Surroundings

Eat Taste See View Do Experience

Surroundings of StrooDrie

Group accommodation StrooDrie is located in Dwingeloo, the cosy village in Drenthe that has been selected as the greenest village in Europe in 2012. According to the judges, Dwingeloo is ‘one of the best kept rustic villages in the North of the Netherlands’, and the surroundings of the village are characterised by ‘a great variety of nice landscapes with valuable nature, gorgeous estates, and many recreational facilities for inhabitants and tourists.’ In short: Dwingeloo is certainly worth the visit.

Surroundings of StrooDrie

Enjoying nature

StrooDrie can be found just a little bit outside of the village and offers immediate access to the beautiful National Park Dwingelderveld. This is the largest wet moorland of Europe, and it is the home of many rare plants and animals. This makes it a lovely area for a walk, a bicycle tour or even for horseback riding. You can also visit the website of National Park Dwingelderveld.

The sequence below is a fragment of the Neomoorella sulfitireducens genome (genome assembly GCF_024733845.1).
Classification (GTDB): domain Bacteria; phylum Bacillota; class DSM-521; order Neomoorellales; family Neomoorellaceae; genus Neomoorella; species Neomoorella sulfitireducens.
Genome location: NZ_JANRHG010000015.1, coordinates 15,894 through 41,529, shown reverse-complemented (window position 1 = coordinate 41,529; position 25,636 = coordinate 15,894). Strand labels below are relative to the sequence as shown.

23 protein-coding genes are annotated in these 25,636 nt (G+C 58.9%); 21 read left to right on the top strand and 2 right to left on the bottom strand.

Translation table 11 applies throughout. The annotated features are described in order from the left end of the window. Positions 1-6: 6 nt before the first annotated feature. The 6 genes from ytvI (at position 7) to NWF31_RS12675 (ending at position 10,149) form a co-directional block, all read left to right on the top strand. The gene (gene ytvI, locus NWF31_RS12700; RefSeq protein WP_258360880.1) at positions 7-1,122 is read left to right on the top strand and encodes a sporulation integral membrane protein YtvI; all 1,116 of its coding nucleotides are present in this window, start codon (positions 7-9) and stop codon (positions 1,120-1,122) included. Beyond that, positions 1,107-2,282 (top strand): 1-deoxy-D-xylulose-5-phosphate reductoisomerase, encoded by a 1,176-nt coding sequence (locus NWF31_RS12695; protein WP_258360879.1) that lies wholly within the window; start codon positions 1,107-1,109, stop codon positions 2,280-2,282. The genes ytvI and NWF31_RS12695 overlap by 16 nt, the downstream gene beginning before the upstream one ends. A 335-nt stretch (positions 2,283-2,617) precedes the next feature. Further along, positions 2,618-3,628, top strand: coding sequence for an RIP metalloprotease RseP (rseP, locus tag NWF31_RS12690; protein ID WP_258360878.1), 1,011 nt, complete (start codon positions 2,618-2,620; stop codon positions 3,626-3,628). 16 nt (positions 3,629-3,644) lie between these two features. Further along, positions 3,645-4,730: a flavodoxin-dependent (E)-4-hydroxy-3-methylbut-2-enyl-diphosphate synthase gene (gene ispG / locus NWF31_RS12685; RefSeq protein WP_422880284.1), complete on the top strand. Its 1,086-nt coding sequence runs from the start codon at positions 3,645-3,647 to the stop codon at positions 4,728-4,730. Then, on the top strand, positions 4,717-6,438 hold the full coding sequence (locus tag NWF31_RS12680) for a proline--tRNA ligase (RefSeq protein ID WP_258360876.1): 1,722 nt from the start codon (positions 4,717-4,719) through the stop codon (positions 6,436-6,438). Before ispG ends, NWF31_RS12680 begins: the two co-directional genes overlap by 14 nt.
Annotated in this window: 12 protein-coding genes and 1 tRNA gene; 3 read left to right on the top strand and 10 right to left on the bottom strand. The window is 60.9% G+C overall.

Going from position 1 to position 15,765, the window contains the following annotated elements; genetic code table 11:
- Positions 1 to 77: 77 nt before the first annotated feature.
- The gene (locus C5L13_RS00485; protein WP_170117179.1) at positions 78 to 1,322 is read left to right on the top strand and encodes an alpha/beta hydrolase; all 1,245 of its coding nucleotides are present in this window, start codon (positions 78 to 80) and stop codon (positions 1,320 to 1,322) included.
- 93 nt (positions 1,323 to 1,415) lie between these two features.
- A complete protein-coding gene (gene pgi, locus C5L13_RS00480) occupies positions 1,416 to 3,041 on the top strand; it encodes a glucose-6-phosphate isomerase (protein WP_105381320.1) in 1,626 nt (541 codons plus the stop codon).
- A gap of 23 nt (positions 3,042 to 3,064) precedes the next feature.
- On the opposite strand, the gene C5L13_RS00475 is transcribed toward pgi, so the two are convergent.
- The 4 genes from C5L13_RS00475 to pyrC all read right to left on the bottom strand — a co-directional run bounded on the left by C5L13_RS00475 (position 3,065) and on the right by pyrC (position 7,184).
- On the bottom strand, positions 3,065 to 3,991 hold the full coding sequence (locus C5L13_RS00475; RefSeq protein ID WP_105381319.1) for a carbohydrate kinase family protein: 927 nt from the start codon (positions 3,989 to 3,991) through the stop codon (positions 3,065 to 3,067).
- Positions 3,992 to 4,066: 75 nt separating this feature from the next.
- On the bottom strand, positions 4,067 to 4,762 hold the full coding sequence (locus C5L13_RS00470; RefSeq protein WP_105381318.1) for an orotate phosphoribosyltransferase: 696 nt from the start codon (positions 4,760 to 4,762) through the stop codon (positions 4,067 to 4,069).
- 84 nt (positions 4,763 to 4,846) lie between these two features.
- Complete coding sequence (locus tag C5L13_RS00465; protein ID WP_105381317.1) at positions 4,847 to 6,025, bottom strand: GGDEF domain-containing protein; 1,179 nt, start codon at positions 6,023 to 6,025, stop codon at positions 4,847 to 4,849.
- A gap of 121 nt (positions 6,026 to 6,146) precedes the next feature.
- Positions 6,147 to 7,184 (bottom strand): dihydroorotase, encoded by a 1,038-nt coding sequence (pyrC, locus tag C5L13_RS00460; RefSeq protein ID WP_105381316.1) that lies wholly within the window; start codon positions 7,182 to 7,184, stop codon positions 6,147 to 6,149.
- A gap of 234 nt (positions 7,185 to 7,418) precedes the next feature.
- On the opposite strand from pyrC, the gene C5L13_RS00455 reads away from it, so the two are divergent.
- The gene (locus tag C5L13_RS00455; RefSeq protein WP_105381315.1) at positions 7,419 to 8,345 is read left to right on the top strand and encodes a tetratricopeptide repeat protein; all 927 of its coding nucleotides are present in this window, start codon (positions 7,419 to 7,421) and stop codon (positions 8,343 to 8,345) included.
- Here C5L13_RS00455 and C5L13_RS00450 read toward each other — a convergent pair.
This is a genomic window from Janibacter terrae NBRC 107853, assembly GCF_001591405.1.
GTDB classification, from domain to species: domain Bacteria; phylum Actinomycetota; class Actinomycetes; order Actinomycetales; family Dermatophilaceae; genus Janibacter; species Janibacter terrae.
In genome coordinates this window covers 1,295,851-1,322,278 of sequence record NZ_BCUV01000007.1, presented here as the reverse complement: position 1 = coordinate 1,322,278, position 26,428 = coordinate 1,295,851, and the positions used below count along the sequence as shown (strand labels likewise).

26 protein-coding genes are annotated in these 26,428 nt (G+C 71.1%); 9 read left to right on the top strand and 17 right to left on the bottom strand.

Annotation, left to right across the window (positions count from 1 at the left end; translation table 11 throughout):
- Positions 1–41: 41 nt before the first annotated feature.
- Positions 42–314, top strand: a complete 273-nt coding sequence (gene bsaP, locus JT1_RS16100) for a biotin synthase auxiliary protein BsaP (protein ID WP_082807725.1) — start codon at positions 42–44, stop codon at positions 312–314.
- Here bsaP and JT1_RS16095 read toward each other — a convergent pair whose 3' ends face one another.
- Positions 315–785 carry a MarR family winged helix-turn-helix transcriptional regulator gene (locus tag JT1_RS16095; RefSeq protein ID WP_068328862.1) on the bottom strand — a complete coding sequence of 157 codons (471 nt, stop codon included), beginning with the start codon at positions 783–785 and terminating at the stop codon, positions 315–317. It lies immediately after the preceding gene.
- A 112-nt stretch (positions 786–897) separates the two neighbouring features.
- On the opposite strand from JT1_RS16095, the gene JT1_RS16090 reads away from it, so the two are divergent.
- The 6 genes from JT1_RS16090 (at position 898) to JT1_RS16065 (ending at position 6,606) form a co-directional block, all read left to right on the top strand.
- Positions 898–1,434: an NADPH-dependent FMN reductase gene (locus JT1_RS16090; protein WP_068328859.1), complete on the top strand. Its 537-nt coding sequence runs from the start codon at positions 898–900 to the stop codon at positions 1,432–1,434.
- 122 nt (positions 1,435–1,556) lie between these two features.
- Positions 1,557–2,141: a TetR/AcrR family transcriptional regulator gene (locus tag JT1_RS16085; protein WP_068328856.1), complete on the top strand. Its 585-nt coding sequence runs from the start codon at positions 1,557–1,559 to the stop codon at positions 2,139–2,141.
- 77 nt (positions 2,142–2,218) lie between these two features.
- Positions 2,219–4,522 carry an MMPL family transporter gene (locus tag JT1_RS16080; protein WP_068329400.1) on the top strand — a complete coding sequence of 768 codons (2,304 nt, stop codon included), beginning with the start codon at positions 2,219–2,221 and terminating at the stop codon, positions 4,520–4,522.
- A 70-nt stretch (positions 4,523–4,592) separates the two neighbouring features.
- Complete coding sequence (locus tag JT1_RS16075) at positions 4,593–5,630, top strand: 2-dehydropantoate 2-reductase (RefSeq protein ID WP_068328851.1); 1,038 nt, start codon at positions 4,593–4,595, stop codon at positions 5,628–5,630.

The natural areas Het Drents-Friese Wold and Holtingerzand are all connected to the National Park Dwingelderveld. All these areas are only accessible to hikers, cyclists, and riders, but also have special wheelchair paths with stops.

The Blue Lake is also a great place for a swim or some fun, this is a gorgeous natural area near Dwingeloo.

In Dwingeloo, you can also find swimming pool De Paasbergen. An open-air bath, beautifully located next to the Dwingelderveld and near StrooDrie. www.zwembaddwingeloo.nl

Indoor pools can be found in Meppel Bad Hesselingen and there’s swimming and sauna paradise “de Bonte Wever” in Assen.

 

Enjoying nature

What is there to do here?

To give you a bit of an impression regarding what can be seen and done in and around group accommodation StrooDrie, we have made a list of some highlights. Use the buttons to find out more about these highlights.

 

Astron is the beating heart of the Dutch radio astronomy. Huize Oldengaerde is one of the four manors that are or used to be in the Dwingeloo area. This is now owned by Het Drentse Landschap.

 

What is there to do here?